Monday, August 6, 2012

Journal 9: First Graders with iPads

Getting, S., & Swainey, K. (2012). First graders with ipads?. Learning and Leading with Technology,40(1), 24-27. Retrieved from

Sara Getting and Karin Swainey of Hilltop Elementary School,wanted to test the earning benefits of using iPads with their First Grade students.  They decided to specifically focus their data collection on the observations and assessment results of the two lowest target reading groups in their classroom.  The two teachers used the iPads to support the practice of reading skills like vocabulary, fluency and comprehension as well as to embed  digital readiness skills.  They also increased their own collaborative practices to elevate cohesion in interpretation of data and student assessment results.  They also added the support of a Special Education teacher to help support students and gather data.  The teachers initiated this project entirely on their own with the  only district financial support for the purchase of the iPads.  As they incorporated the iPad practice into their teaching, they also discovered that iPads not only seemed to be supporting literacy improvement with their most at risk students, but they also recognized that it was an effective tool for improving time-on task and classroom behavior.  The article points out that there were a few drawbacks to the iPad use.  one example was the noise of many interactive programs going on at once, became overwhelming.  This was easily solved by asking for a small grant to purchase headphones.  The end of the year results were that the teachers did produce data and observations to prove that iPad use for First Graders, especially those struggling readers, was beneficial and effective.  

What struck me the most in this article was when  Getting and Swainey described the process of initiating this project all on their own.  Many times, I attend staff or department meetings, where a majority of the conversation revolves around teachers wanting to implement something but complain that they can't because "the District" won't support them.  I think  we should take a hint from these two professionals and just dive right into any project if we know that it will be a benefit for students.  Yes, they did receive financial backing for the purchase, but they also did the homework to collect data and provide evidence to the effectiveness.  Having the students present at the board meetings brilliant work! The public needs to see what we do by having our students show them!  Far more effective than trying to let a data table or test scores in the paper, dictate their (the public) perceptions.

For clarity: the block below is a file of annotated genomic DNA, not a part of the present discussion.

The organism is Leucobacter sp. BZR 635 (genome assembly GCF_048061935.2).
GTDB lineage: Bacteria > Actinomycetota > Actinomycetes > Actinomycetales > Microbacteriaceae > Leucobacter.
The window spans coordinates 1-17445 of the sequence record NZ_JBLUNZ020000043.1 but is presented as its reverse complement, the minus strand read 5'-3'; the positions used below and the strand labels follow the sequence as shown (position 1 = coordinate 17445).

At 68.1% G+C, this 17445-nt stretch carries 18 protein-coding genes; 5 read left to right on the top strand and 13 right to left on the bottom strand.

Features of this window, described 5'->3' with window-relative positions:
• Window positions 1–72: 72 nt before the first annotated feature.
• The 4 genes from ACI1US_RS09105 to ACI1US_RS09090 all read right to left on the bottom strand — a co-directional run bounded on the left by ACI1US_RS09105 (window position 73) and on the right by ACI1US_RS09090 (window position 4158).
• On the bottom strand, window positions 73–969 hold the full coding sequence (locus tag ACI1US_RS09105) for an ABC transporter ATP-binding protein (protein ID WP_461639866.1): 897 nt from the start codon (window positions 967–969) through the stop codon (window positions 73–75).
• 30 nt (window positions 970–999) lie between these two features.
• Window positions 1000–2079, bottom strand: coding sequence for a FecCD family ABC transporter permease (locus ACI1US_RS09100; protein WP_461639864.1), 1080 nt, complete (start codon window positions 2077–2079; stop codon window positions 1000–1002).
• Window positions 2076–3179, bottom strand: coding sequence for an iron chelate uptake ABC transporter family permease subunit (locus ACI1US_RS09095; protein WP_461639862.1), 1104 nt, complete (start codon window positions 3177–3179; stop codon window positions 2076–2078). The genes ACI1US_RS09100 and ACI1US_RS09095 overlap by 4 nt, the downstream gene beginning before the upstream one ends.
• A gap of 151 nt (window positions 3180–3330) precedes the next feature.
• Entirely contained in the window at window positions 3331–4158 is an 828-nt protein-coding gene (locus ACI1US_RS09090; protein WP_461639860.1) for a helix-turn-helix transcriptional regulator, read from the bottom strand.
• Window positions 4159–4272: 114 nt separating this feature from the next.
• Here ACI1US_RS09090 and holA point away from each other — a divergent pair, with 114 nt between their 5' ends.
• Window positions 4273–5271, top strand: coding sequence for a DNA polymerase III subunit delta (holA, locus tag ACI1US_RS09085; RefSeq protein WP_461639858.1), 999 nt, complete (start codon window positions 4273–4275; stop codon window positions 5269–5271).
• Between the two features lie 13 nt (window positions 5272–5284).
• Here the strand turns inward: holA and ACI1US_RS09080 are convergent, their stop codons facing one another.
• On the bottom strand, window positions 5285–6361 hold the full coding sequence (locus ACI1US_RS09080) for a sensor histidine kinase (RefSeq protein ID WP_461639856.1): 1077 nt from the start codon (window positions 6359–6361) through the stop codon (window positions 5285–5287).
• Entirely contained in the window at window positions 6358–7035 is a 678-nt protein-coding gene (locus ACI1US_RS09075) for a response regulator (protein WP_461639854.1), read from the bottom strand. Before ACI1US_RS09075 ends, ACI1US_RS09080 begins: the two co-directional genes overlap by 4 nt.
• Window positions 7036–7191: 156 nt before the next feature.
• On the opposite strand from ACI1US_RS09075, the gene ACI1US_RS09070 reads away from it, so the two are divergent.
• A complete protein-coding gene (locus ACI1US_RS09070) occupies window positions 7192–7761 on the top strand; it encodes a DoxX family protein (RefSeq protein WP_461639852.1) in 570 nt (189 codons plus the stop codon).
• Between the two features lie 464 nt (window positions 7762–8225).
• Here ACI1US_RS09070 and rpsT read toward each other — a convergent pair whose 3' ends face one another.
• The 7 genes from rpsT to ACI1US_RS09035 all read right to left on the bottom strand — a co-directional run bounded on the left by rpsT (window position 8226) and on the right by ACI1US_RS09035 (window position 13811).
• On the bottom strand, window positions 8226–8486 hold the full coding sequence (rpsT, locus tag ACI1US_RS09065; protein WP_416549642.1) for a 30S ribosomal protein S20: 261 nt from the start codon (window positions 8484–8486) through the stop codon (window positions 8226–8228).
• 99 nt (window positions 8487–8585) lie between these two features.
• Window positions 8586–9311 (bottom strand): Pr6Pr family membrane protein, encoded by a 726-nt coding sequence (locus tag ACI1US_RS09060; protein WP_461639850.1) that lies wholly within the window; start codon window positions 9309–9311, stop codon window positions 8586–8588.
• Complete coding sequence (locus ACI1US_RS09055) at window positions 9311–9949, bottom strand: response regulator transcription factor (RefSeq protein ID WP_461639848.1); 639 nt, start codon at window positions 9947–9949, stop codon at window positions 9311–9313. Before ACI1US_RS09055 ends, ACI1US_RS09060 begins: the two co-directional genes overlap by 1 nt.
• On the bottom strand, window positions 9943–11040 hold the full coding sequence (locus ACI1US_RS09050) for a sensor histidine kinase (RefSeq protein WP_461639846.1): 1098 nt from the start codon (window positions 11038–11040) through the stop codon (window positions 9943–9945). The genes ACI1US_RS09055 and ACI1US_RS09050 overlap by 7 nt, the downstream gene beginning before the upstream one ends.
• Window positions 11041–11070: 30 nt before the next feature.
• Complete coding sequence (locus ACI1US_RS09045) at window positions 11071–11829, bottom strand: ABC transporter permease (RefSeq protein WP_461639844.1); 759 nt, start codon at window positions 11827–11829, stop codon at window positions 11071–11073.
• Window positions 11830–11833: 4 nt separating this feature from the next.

Question 1  Would I like to consider using iPads as a learning tool in my classroom?

Answer  I would absolutely love to be able to utilize iPads in my teaching.  I think that it is important for students to have access to current technology and learn to use it properly and not just understand it as an expensive toy that only wealthy kids get for birthday and holiday gifts.  I like how iPads offer the ability to incorporate independent practice of remedial skills without the presentation of being remedial because it is so cool and interactive.  Also, being a teacher of students with severe social emotional difficulties, I was drawn to the part of the article where the two teachers observed how the iPad use appeared to alter the negative behaviors of students who struggled with behavior previously.  Awesome!!

Question 2  Should every teacher insist upon iPads as the go to tool for student improvement?

Answer   While iPads do match the current technology trends, it is wrong for a teacher to assume that without it, you cannot be effective.  Of coarse all students should be geared in the direction of digital readiness, but districts find it hard to afford the continual upgrade that technology requires.  So, it is best to go into your room  confident that you can work with your students, establish academic and social goals, differentiate instruction, and produce fun interactive meaningful practice, all on your own.  My observations in the article were that there were practices that Getting and Swain added into their teaching, iPads aside, that also most likely added to the overall success of their students.  One example of this would be the increase in meaningful collaboration with each other and support staff.  Another example would be the more consistent attention to student behavior and time-on-task data measurement.  

Friday, August 3, 2012

Journal 8: Assistive Technology Tools


AAC ( Augmentative and Alternative Communication ): Augmentative and alternative communication (AAC) includes all forms of communication, except oral speech, that are used to express thoughts, needs, wants, and ideas. We all use AAC when we make facial expressions or gestures, use symbols or pictures, or write. For many people identified with a disability or degenerative disease, a manifestation of that disability is the impairment of their ability to effectively communicate in the manner of their non-disabled peers.